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Old 07-31-2012, 12:09 AM   #1
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2012 george town 378

What speed have you found works for best mileage,i toll a 4000lb truck.I get a little over 6mpg,have 2500 miles on coach.
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Old 07-31-2012, 12:18 AM   #2
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What speed have you found works for best mileage,i toll a 4000lb truck.I get a little over 6mpg,have 2500 miles on coach.
I have found my sweet spot is about 2,200 rpm's. That rpm's under different wind conditions around 60-65 miles per hour which get me in the mid to high 7 mpg range pulling my toad on all 4 wheel. The best I have gotton without a toad was 8.8 mpg but It was all highway and running around 60 miles per hour and very light on the peddle. I have almost 7,000 miles on my 2012.

The mpg is not the same in all and depends on drivers, wind conditions, octane of fuel 85 -87 or higher and how many 6% to 10% hills you have to climb, maintaining proper tire pressures, etc.
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Old 07-31-2012, 08:17 AM   #3
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I have found my sweet spot is about 2,200 rpm's. That rpm's under different wind conditions around 60-65 miles per hour which get me in the mid to high 7 mpg range pulling my toad on all 4 wheel. The best I have gotton without a toad was 8.8 mpg but It was all highway and running around 60 miles per hour and very light on the peddle. I have almost 7,000 miles on my 2012.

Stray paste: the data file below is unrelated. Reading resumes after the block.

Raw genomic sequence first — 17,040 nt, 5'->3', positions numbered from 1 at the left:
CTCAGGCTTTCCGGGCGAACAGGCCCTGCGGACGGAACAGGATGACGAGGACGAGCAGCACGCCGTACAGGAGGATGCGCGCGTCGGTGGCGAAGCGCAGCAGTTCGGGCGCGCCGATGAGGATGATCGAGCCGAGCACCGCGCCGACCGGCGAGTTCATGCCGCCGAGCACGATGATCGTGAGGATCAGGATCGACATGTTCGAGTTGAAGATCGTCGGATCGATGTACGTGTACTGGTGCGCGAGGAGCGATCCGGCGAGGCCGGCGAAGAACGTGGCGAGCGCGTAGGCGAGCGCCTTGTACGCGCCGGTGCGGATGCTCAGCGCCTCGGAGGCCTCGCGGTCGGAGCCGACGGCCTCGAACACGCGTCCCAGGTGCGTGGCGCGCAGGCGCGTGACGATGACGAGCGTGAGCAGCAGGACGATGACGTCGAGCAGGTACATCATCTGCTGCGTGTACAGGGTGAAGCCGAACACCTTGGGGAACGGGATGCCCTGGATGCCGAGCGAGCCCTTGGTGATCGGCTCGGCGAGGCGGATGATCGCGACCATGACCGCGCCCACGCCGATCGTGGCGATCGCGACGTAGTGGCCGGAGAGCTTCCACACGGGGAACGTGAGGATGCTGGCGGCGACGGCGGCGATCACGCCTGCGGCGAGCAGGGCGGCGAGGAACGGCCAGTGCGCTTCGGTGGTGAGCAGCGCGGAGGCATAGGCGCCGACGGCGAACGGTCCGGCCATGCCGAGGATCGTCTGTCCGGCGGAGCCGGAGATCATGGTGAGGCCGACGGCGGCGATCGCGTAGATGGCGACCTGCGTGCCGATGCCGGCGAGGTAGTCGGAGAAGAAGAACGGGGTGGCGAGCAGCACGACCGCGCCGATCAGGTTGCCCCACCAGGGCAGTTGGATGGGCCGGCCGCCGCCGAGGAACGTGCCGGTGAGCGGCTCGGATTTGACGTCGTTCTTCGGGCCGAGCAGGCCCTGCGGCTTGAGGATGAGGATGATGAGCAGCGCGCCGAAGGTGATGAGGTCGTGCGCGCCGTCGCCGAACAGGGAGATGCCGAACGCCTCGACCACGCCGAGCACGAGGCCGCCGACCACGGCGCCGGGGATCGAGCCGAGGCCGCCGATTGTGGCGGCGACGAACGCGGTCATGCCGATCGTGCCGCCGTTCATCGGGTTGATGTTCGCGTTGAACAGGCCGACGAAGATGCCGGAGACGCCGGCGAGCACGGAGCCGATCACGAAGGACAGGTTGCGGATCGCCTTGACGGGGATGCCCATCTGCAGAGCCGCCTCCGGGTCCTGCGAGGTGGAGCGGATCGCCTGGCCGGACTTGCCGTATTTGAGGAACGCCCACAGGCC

The mpg is not the same in all and depends on drivers, wind conditions, octane of fuel 85 -87 or higher and how many 6% to 10% hills you have to climb, maintaining proper tire pressures, etc.
What Iggy said...........
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Old 08-01-2012, 12:41 PM   #4
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My 2011 378 does about the same as Iggy's, just a little less pulling an HHR.
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Old 08-01-2012, 04:14 PM   #5
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I'm curious to find this out on mine. With the instant MPG on the ScannGaugeII I installed (or a Germin EcoRoute) this should be easy to see. Set the cruise to various speeds on level ground on a calm day and see what your instant MPG is.
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Old 08-01-2012, 07:58 PM   #6
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I'm curious to find this out on mine. With the instant MPG on the ScannGaugeII I installed (or a Germin EcoRoute) this should be easy to see. Set the cruise to various speeds on level ground on a calm day and see what your instant MPG is.

All my calculations are done by hand and not a dash computer.
The only variable is how you fill your tank with fuel so you can be consistant with your full tank measurement.

I fill my tank slowly until it clicks off the automatic fill on the handle and then continue to fill until the next full dollar. If you do this each time you will get a balanced full tank measurement so you can then get a more accurate mpg reading.